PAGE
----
I see posts all the time about “making it” in marketing. For me, “making it” meant getting paid to do something professionally that I really enjoy. The first job where I “made it” was at Crane Renovation Group as a Digital Marketing Manager. I love stats, I’m super competitive, it was a great fit. Now, at McGraw-Hill Education, I get paid to tweet and pin stuff; it doesn’t get better than that. Here’s my guide for how to “make it” in digital marketing.
If you don’t learn anything else, learn Excel.
This is applicable for every marketing job that uses a computer, but advanced (or even just competent) at Microsoft Excel goes a long way in setting you apart. Excel is the one tool that every service/platform/software/SaaS has in common. Know conditional formatting, v-lookups, filtering, and pivot tables. Boolean logic in Excel goes a long way in creative problem solving.
Make your own website and build a portfolio.
Buy a domain, buy hosting, and build your own website (WordPress is good for this). Make it look pretty. Accidentally break it and fix it. You’ll learn a lot and have a cool place to call your own. If you do something awesome at work and succeed, throw it on your portfolio (if your employer is cool with it).
Learn an applicable skill and get really good at it.
For me, the first thing I really got good at was WordPress. By the time I was a sophomore in college, I knew WordPress inside and out. My skills and freelance work landed me my first internship, so I could get some professional/real experience.
Expand based on what you’re good at.
During that time, my volunteer work and involvement led me down the social media path, which helped out tremendously for my second internship (which later led to a fulltime offer). Along with WordPress came experience in HTML/CSS (which was amazing once I actually understood how the code interaction works) and experience with Google Analytics.
Google Analytics is an easy, trump-card skill to learn.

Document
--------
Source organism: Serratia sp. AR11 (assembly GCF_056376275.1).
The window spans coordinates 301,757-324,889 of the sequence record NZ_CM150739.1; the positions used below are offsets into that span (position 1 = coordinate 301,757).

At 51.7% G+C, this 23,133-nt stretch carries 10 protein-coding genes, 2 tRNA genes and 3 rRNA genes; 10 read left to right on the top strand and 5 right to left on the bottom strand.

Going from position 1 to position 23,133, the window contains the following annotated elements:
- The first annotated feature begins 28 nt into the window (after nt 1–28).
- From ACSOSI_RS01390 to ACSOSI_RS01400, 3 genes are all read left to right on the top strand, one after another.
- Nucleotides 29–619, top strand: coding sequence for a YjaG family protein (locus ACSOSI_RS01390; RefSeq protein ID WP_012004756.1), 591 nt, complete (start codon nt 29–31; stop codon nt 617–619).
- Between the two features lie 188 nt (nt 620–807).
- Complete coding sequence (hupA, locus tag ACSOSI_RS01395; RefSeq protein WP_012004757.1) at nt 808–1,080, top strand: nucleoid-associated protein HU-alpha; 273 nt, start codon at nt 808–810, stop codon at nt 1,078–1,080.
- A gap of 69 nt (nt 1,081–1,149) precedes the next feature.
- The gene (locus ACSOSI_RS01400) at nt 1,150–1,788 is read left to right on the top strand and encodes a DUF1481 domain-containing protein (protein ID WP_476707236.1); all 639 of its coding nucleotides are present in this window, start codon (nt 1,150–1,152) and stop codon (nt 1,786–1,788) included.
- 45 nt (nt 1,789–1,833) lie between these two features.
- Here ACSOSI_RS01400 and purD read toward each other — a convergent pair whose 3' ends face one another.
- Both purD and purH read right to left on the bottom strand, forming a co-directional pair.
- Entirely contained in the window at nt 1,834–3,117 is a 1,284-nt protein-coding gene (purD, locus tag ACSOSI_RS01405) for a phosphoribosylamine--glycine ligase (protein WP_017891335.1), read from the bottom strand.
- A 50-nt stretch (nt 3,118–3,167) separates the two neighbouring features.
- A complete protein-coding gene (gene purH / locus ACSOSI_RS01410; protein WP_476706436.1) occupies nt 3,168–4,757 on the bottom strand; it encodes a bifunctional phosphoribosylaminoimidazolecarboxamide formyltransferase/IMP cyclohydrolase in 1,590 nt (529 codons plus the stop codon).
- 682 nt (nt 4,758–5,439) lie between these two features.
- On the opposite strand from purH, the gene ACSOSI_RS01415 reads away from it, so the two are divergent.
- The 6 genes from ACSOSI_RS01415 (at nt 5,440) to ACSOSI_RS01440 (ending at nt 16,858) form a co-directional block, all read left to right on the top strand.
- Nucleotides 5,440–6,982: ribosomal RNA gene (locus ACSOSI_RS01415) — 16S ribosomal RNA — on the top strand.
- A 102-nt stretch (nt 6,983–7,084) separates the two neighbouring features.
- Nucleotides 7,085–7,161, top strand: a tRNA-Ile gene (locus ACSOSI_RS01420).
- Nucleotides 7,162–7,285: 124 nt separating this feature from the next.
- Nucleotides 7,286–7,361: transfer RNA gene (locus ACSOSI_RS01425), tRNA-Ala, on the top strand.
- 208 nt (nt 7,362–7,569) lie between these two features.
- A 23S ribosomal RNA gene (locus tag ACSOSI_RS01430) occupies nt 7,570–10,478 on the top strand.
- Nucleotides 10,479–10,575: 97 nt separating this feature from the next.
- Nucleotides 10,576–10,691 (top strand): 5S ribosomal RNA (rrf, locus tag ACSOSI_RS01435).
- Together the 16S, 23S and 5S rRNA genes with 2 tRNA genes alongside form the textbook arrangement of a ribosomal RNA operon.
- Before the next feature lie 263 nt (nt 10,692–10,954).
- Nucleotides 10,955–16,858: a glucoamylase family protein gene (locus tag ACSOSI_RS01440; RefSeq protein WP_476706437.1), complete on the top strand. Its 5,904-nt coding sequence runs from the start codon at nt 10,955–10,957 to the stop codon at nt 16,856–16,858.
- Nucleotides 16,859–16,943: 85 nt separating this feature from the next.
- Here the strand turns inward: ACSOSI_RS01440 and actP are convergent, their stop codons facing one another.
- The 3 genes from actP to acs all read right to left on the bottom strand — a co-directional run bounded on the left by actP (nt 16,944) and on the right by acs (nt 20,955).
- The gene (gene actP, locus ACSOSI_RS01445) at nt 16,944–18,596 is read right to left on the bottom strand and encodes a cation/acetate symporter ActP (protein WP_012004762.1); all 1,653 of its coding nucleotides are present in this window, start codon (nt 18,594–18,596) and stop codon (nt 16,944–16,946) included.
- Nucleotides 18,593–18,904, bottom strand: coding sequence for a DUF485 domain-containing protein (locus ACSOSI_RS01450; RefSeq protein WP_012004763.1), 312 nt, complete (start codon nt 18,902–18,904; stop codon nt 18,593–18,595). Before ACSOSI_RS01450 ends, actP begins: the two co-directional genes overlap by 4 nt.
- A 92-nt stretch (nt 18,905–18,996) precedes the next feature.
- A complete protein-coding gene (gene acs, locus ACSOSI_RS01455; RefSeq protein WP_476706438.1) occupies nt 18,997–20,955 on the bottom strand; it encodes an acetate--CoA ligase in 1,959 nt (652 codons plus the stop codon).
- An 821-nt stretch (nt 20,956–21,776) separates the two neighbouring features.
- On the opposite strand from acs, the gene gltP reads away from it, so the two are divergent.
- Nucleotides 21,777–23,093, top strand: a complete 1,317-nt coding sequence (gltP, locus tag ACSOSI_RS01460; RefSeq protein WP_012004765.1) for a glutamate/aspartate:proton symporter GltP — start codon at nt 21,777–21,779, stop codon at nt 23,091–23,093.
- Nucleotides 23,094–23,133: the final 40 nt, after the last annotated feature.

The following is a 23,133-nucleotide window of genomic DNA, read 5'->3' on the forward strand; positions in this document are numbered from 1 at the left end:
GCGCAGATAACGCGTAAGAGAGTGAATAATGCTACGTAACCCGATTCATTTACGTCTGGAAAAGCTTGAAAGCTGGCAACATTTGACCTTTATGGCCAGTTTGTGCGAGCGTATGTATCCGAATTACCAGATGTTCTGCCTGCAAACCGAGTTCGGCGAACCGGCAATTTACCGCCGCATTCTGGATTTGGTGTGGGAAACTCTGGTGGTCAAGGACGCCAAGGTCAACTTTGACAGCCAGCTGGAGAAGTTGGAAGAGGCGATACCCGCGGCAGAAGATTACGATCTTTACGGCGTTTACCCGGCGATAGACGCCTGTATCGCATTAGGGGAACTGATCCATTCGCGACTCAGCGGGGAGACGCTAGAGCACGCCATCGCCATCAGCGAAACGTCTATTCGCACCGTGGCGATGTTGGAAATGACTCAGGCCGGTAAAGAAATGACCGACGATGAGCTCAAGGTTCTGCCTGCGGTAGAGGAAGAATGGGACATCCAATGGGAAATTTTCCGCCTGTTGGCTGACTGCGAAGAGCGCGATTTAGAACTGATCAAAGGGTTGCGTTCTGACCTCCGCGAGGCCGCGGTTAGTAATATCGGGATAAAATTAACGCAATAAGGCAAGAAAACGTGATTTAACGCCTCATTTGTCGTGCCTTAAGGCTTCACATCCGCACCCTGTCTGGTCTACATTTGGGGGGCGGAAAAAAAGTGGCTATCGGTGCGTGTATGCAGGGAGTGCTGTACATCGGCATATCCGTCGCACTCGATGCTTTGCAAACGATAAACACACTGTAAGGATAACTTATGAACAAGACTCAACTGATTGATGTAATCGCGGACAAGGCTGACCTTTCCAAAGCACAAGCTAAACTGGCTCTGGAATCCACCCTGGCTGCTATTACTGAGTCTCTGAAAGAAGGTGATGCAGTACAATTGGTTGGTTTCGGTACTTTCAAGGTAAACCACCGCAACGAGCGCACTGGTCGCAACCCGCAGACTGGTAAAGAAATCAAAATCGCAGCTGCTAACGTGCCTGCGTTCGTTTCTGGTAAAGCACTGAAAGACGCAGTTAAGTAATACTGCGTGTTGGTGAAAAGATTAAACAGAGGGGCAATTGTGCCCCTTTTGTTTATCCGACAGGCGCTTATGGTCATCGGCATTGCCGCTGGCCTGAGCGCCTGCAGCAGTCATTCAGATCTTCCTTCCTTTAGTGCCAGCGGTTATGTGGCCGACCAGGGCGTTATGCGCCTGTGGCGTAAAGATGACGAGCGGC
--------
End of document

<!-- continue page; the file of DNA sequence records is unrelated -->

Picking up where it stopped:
Experiment a bit with your own website, then pass their certification exam. I knew GA for a while before I was certified, but the certification is a FREE thing you can throw on your resume.
Don’t wait, start your internships early (like your freshman year of college)
During college, I completed four internships and one part-time job:
- 1st internship: web design @ SiteInSight (quit abruptly in second year due to burnout).
- 2nd internship: web design/seo/logistics @ Copperhead Clothing (actually concurrent with the 1st).
- 3rd internship: social media and content @ McGraw-Hill Education (landed 2nd FT job).
- 4th internship: all digital marketing @ Crane Renovation Group (landed 1st FT job).
The experience and networking you get from interning is invaluable. You get what amounts to a free pass to hone your skills, build your portfolio, and grow your network.
Network with your peers, your bosses, your boss’ bosses, and their bosses.
This does not mean simply hitting connect in LinkedIn. Make a good impression on them, keep in touch with email or social media (outside of LinkedIn). Get to actually know them. Even the loosest connection can lead to big time offers down the line. Your networking is your foot in the door.
BONUS: If you get the opportunity to learn Salesforce, do it!
Salesforce is the gold standard for customer relationship management SaaS’ at the moment. Being good at Salesforce is arguably the best skill you can put on your resume.